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View Full Version : Impactor raises the Colorado Plateau?



trinitree88
2017-Nov-10, 05:44 PM
You've got to like new ideas that are "out there", but have some scientific rationale for being correct. I'm reminded of the arguments around the anomalous iridium concentrations in deposits in the K/T boundary, and Luis Alvarez's contentious, yet correct surmise of impactor origin. Here the author follows a family thought on impactors affecting tectonics, and brings some new found thinking to the Colorado Plateau uplift. Neat. Possibly correct. SEE:https://arxiv.org/abs/1711.03099


pete

Jeff Root
2017-Nov-10, 10:34 PM
The size and mass of Mars??!! Just 750 million years ago??!!!!

I see what you mean by "out there".

-- Jeff, in Minneapolis

geonuc
2017-Nov-10, 10:39 PM
Well, that's interesting and ... novel. An impactor the size of Mars. It will be more interesting if further study substantiates the hypothesis.

Note the hypothesis calls for an oblique impact, not a full-on collision.

Superluminal
2017-Nov-12, 08:56 AM
An object nearly the size of mars, skidding across the deserts of Colorado, Utah and Arizona. Now that would have been an interesting sight.

Eclogite
2017-Nov-12, 09:37 AM
I was amused by the typo in the abstract that describes the impactor as a "rouge exoplanet", instead of a "rogue exoplanet". Was this why the author thought it might be the same size and mass as Mars, the Red Planet? :)

grapes
2017-Nov-12, 02:19 PM
Wow

In the first paragraph of the introduction, they make a comment about the Rockies not being explained by plate tectonics and their reference is specific pages of Annals of the Former World, John McPhee's compilation of his popularizations. Yes, I know it won a Pulitzer, but still...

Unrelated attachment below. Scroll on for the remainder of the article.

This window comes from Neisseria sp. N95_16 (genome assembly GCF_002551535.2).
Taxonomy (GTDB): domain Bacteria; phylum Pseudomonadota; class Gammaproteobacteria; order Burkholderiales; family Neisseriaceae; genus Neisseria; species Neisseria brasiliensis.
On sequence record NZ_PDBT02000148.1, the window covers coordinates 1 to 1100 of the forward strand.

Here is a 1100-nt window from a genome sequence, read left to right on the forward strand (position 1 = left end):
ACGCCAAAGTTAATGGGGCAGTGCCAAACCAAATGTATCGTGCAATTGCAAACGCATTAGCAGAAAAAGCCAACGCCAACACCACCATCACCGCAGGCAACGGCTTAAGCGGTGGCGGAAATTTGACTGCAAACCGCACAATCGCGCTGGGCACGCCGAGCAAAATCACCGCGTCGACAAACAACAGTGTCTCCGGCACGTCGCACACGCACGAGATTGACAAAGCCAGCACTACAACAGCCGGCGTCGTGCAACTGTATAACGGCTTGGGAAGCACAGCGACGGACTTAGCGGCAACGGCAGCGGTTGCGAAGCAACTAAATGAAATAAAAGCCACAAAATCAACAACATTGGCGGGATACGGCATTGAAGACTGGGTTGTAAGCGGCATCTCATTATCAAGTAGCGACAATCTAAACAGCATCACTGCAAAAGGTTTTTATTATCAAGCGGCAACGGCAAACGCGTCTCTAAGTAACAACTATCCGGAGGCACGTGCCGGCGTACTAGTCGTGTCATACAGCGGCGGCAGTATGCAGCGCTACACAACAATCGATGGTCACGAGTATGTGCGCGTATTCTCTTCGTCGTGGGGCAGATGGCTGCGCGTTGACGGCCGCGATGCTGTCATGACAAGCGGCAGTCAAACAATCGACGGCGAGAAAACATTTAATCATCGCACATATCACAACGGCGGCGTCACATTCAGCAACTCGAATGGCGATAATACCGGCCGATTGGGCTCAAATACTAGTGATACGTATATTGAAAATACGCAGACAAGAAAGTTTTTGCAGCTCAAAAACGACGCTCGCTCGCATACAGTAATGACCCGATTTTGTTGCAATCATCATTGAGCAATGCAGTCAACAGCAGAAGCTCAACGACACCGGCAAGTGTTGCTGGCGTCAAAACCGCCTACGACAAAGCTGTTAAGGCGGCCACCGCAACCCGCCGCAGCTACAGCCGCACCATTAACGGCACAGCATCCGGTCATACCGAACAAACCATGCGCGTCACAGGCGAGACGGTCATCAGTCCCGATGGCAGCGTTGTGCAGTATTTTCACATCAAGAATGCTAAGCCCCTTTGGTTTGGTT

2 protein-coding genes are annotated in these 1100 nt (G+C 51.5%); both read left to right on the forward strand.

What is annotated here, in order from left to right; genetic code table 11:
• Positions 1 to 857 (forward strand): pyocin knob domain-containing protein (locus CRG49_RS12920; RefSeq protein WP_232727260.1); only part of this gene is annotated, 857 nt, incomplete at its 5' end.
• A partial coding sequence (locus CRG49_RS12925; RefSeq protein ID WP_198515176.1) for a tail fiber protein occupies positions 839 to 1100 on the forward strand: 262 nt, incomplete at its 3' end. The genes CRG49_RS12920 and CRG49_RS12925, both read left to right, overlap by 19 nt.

Eclogite
2017-Nov-12, 08:49 PM
Wow

In the first paragraph of the introduction, they make a comment about the Rockies not being explained by plate tectonics and their reference is specific pages of Annals of the Former World, John McPhee's compilation of his popularizations. Yes, I know it won a Pulitzer, but still...I have only scanned the paper, but I did get a sense of Imannuel Velikovsky learns high school mathematics.

That said, - and I hope this is not considered ATM - we know the following:

Simulations of planetary formation generally involve the ejection of planets from the system
The odds of such a planet passing through the solar system are orders of magnitude lower than the odds required for the glancing blow proposed in this research
Such a passage would have some effect on the orbits of the planets, the magnitude of this effect depending upon the mass of the rogue and its path
Forget plate tectonics. An altered terrestrial orbit could provide a plausible alternate explanation for the faint young sun paradox
The odds would be much more favourable than the proposed impact scenario and could be evaluated with current simulation software

John Mendenhall
2017-Nov-13, 04:36 PM
You've got to like new ideas that are "out there", but have some scientific rationale for being correct. I'm reminded of the arguments around the anomalous iridium concentrations in deposits in the K/T boundary, and Luis Alvarez's contentious, yet correct surmise of impactor origin. Here the author follows a family thought on impactors affecting tectonics, and brings some new found thinking to the Colorado Plateau uplift. Neat. Possibly correct. SEE:https://arxiv.org/abs/1711.03099


pete

The link is good, and feee. The idea seems unlikkely, but I don't want
to argue from ignorance. Time out now o read he paper.